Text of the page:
The U.S. freight rail industry is among the most successful comeback stories in American history.
By providing safe, reliable and cost-effective transportation for goods and services, U.S. freight rail is the envy of the world. And through its massive investment in rail infrastructure, it is considered a model for how private companies can provide sweeping public benefits. Yet some in the federal government and private sector are looking to derail that significant progress.
Freight rail’s remarkable record is all the more striking given the depths from which it rose. Indeed, one of the nation’s great economic success stories is the rebirth and subsequent flourishing of private U.S. freight rail companies, many of which had hovered near bankruptcy.
Freight rail’s ascent was not solely a function of business acumen. It was made possible by the foresight of thoughtful government leaders who stood aside and unleashed the transformational power of the marketplace through partial deregulation.
Clearly, partial de-regulation laid the foundation for the industry’s success. Subsequent federal involvement in rail economics honored the belief that a developed nation’s economic growth requires a top-notch freight rail system – one that is best provided by private companies in control of their resources, rather than by government.
Partial deregulation, made possible by the Staggers Act of 1980, enabled rail productivity to surge. This lead to lower rates that allowed freight rail to compete head on against other modes of transportation and attract large volumes of new traffic. The resurgent railroads catalyzed rapid growth in intermodal containerized trains, which facilitated a remarkable leap in U.S. trade across multiple industries.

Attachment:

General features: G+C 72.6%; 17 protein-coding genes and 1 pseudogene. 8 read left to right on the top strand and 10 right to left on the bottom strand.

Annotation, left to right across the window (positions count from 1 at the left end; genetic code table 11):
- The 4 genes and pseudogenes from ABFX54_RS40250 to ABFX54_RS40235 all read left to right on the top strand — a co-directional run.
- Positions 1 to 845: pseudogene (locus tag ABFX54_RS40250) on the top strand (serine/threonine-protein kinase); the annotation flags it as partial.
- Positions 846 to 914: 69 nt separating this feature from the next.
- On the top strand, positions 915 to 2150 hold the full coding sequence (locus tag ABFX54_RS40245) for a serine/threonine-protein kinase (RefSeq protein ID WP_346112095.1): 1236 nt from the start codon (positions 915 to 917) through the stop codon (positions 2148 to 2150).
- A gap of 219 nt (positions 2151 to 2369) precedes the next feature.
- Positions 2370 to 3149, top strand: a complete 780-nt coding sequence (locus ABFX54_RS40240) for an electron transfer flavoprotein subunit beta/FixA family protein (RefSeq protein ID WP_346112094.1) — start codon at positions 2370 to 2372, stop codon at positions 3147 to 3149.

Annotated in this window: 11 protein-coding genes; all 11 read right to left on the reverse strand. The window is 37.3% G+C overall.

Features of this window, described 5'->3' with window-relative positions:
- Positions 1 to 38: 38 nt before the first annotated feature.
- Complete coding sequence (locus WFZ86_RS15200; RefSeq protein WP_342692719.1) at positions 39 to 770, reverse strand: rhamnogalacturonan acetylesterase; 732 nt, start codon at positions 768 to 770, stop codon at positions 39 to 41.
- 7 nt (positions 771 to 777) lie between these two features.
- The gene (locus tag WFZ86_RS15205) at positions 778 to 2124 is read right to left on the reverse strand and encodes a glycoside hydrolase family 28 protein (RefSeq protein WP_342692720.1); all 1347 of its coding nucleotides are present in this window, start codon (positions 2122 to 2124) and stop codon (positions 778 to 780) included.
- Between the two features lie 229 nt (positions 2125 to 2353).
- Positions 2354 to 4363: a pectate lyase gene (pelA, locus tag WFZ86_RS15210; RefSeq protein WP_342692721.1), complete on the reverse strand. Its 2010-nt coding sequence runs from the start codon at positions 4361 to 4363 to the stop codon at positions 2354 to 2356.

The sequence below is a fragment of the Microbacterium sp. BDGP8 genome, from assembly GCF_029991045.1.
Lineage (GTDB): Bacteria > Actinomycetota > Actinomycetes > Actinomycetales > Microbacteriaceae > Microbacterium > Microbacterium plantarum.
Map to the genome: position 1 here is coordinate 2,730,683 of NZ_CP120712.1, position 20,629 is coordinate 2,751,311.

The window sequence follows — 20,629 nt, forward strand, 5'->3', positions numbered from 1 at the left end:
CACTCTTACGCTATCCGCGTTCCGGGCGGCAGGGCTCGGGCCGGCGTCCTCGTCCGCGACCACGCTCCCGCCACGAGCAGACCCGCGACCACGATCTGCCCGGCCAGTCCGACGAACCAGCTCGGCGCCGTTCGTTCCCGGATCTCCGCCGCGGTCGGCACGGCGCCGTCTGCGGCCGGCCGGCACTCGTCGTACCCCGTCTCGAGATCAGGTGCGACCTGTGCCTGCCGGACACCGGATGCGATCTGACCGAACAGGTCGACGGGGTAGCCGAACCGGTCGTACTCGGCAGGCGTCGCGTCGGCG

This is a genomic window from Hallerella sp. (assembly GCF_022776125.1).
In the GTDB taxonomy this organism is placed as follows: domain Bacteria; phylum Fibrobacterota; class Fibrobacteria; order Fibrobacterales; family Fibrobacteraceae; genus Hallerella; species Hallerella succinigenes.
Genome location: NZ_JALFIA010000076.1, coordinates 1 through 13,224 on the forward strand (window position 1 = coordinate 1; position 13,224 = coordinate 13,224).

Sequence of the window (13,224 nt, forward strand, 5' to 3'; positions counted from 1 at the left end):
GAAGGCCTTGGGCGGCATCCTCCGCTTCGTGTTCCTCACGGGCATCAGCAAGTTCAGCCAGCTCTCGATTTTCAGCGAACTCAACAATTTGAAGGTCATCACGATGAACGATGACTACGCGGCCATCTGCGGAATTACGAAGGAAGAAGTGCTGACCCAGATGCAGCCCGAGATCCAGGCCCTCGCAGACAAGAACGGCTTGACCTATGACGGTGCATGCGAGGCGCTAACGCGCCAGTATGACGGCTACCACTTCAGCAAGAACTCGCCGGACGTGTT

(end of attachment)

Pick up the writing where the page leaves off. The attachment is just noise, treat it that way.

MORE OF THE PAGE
The combination of ample cash flows and efficiencies created a transportation powerhouse that propelled other U.S. industries and overall GDP to new heights. The global superiority of U.S. freight railroads emerged from a balanced system of regulation that relies on market-based competition, with a regulatory safety net available to rail customers who need it.
But now the U.S. freight rail system faces perhaps its greatest threat in a generation. The federal Surface Transportation Board is considering proposals that would effectively reregulate U.S. freight railroads.
A handful of large companies is lobbying for the changes, which are nothing short of a cynical backdoor effort to lower transportation costs for themselves at the expense of a healthy freight rail industry that serves a broad spectrum of other customers.
These companies are seeking to use the levers of government to re-impose price controls. This is the equivalent of putting economic handcuffs on railroads, restraining their ability to generate revenue needed to expand capacity and modernize a system essential to thousands of companies across the U.S. economy.
The proposals would create an uneven playing field by undermining the industry’s ability to compete – by forcing railroads to open up their private property to competitors, or by setting artificially low rates for politically connected shippers.
Why should ordinary Americans be concerned?
Not allowing the market to set prices would mean a return to the 1970s, when rail was on the ropes and rail infrastructure was a dilapidated mess, and freight rail service for American companies was inconsistent at best and far from cost-effective.
For America to remain a global economic leader, rail should continue to compete in the marketplace. This way, we can ensure energy independence through rail transport of crude oil, allow U.S. companies to ship products to new markets and create jobs.
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